St Andrews student jailed over wine spiking incident

AN American student who poisoned a fellow classmate by lacing a bottle of red wine with solvent has been jailed for three years for the “wicked and deceitful” crime.

Market Street in St Andrews, where the pair were students. Picture: Neil Doig

Alexander Hilton, now 24, encouraged fellow US national Robert Forbes to drink the wine containing methanol on the evening of a ball for students of St Andrews University in Fife.

Mr Forbes required kidney dialysis after the incident in March 2011 and was left temporarily blind.

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Hilton admitted a charge of assaulting him to his severe injury, permanent impairment and to the danger of his life.

Victim Robert Forbes, who was left temporarily blind after the incident. Picture: PA

At the High Court in Edinburgh yesterday, judge Lord Burns sentenced him to three years in jail.

He told Hilton: “This was a wicked and deceitful act and it could have had fatal consequences”.

The judge said Mr Forbes “has been left with the agonising prospect of going blind in the future”.

The court heard Hilton, from Princeton, Massachusetts, had been diagnosed with a mental illness before spiking Mr Forbes’s drink, and one doctor concluded this condition was “the substantial cause” of his actions.

At the time of the crime, he had stopped taking some of his prescribed medication and was using alcohol and illegal drugs, which when combined brought on a psychotic illness, medics said. Lord Burns said the seriousness of the offence and the fact that Hilton’s own actions had contributed to his poor mental state meant he could not avoid jail.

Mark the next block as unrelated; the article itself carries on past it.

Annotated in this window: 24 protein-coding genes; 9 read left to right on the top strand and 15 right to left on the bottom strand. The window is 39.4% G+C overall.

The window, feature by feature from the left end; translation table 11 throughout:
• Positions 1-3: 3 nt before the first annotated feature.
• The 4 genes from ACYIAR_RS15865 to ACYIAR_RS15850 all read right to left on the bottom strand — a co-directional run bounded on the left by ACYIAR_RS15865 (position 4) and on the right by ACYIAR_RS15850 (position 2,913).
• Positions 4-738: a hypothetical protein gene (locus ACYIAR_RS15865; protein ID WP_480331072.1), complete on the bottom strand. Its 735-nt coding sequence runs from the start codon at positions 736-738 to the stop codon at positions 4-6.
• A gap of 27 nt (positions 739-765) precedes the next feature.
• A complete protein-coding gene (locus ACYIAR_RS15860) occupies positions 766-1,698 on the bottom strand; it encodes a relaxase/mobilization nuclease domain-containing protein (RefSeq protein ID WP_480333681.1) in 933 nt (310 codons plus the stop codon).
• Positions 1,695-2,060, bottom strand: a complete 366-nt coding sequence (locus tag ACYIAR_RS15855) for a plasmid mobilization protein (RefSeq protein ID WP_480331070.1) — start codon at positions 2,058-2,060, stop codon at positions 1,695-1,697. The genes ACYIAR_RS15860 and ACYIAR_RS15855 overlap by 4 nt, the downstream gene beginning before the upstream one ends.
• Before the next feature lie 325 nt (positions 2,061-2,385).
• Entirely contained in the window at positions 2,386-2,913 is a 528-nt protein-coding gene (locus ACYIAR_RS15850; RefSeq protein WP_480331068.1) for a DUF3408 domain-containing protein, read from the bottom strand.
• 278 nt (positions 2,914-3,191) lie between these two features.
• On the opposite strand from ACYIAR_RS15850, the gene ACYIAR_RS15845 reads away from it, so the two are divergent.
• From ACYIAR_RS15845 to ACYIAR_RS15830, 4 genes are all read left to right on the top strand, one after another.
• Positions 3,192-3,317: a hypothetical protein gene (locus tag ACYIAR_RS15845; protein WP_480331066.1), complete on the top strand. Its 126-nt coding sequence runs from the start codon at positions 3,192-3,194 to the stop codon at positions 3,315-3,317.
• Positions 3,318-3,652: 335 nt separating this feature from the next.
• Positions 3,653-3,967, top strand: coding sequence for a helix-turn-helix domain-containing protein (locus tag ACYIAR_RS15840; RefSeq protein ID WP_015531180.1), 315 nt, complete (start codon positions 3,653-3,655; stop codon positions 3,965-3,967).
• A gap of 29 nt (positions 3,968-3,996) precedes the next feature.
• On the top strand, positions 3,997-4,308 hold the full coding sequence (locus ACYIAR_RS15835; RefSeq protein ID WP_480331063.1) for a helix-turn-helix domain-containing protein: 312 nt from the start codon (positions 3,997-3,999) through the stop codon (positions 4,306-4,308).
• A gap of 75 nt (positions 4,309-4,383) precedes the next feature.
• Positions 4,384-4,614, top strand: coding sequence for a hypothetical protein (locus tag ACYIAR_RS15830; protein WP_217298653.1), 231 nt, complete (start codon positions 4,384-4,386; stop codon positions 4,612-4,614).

Hilton, now the subject of a deportation order, was accompanied in court by his parents.

Mr Forbes also attended the hearing but gave no comment on the sentence.

Hilton appeared before the High Court last month, more than four years on from the crime, after being extradited from the US in May this year.

He was in his second year studying economics and computing at St Andrews when he targeted Mr Forbes, who was in the year below studying economics, history and philosophy.

A ball was organised for students living in the New Hall halls of residence on Saturday 5 March, 2011, and Mr Forbes began the evening having drinks with his friends in his room.

Hilton arrived with two bottles of wine and handed one to him, telling him it was a gift.

Mr Forbes took two large gulps and found it had a bitter taste, commenting to friends how “foul tasting” it was. He started feeling sick and fell asleep on the bus to the function.

He woke on the Sunday evening with a severe headache, joint pain and blurred vision, and two days later could barely see.

He was admitted to Ninewells Hospital in Dundee, where tests showed that he was suffering from the effects of methanol poisoning.

Mr Forbes, 24, suffered no permanent damage to his kidneys and was able to complete his degree, which Lord Burns said was “testament to his fortitude”.